Andrieh Vitimus: You kind of see what I’m getting at, right? Like, you’re paying money for the servers. You just mentioned a situation where you’d love to have kind of put some just because you loved the art, let’s call it art. Like, you love the article so much that you’d love to have put some resources towards actually getting it out there more and out of love. But there comes a point where that’s what I was getting at. It’s like this issue with the marketing and the cult is sort of like, yes, there are some people who completely they just want to make profit, although some of those, some of the worst apparent offenders of that are, I think, not the worst. They’re more honest about what they’re trying to do. 


And I truly respect the just blatant honesty, in some cases, true. We were talking about EA a little bit coedding, who’s a controversial thing, controversial artist, but he understands he’s trying to make money. There’s a lot of other cultists that I find and authors that I find, they kind of lie about what their motivation is. They’re trying to make it sound spiritual, but really their goal is making money. To me, that’s like far, far. Certainly I want to make enough money to keep my store open, maybe not have a day job, but I can respect the blatant kind of this is my goal, but I’m still producing material that’s useful.


Jayme Rose: I want to be able to make this thing self sustaining, and I want fame and glory and riches. I think there’s a huge difference between those two things. Even though the occult living room isn’t particularly monetized right now, as far as I know, it would be nice if.


Andrieh Vitimus: Sasha, to me, those three things are not necessarily the same. Fame, glory and riches aren’t the same. And what Sasha said about business is right there. You can have a very successful business that kind of deals with spiritual aspects and not have fame or glory per se. Like you could just do good community, I mean, in a way that’s kind of a model of Queen City curio, right?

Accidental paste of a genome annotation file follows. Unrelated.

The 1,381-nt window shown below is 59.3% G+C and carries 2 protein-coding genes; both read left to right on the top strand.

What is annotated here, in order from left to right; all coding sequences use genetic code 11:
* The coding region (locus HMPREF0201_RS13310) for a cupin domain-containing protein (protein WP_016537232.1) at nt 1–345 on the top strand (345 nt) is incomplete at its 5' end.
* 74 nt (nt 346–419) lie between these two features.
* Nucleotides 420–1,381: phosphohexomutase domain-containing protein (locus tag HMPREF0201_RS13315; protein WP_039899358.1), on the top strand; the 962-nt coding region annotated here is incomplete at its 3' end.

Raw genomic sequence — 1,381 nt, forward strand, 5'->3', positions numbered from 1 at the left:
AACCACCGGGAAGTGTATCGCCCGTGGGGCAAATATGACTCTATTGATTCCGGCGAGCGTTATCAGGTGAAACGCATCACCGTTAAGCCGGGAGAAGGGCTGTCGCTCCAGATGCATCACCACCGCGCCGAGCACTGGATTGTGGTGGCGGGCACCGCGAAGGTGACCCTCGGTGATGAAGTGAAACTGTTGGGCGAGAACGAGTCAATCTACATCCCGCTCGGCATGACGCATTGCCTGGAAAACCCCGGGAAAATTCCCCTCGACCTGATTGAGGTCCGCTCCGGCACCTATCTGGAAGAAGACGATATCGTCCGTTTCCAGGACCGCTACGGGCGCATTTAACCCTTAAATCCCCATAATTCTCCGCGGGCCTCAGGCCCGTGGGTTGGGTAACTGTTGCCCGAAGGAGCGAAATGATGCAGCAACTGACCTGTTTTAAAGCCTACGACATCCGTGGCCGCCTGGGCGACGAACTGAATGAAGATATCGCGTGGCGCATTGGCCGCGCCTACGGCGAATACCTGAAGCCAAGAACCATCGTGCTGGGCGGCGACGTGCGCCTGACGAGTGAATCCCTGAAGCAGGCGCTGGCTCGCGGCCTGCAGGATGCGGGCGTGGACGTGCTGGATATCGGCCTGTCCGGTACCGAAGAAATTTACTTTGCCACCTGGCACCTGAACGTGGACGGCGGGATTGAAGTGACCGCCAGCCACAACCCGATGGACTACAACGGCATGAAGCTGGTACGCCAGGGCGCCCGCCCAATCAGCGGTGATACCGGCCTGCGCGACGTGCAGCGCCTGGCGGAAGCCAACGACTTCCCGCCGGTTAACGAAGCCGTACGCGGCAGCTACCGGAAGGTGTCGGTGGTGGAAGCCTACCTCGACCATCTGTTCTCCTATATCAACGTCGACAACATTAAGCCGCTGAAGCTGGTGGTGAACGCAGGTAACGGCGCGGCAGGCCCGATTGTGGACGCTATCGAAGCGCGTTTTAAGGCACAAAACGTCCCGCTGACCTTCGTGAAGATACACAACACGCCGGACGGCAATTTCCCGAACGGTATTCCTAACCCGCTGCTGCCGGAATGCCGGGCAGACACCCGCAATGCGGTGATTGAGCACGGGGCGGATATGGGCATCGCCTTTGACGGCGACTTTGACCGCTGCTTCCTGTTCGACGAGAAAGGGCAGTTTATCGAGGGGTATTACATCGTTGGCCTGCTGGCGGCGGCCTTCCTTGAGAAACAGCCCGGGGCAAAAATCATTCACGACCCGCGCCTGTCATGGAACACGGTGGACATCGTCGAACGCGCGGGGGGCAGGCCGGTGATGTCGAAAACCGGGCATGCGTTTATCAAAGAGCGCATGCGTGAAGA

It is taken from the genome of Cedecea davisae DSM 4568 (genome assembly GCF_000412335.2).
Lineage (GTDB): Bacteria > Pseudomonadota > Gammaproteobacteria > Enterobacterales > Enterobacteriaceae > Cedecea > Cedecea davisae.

We have community temples. We don’t really have interest outside of getting Toronto people to come to the store, but we really don’t have that much interest in fame or glory now. We don’t really care about riches per se, but we want enough to make everyone get paid and have a useful store where we can provide value to the community and the people who come to the store, which is what Sasha was getting at, right? Like we’re providing value in a real way, but fame and glory, those aren’t the same thing. 


A lot of people which gets to the marketing and kind of magic and kind of even what we’re talking about, a lot of people do things just for glory. Right? So you see a lot of some of the oh, look, we’ve got our famous, famous spammer, Terror Destroyer, back in action, probably. Well, we don’t have women on the show today, tarot Destroyer. So you can’t heckle them, I guess, but whatever, right? But our famous heckler is back today. So there we go. We just noticed that. Shout out to our favorite hater.


Jayme Rose: Kind of what I meant by glory is clout. Like we were talking about before, there’s attention, there’s money and there’s attention. And those are in terms of inauthentic goals, those are two of the biggest ones.


Andrieh Vitimus: But why that’s what I’m challenging. Why is that an inauthentic goal?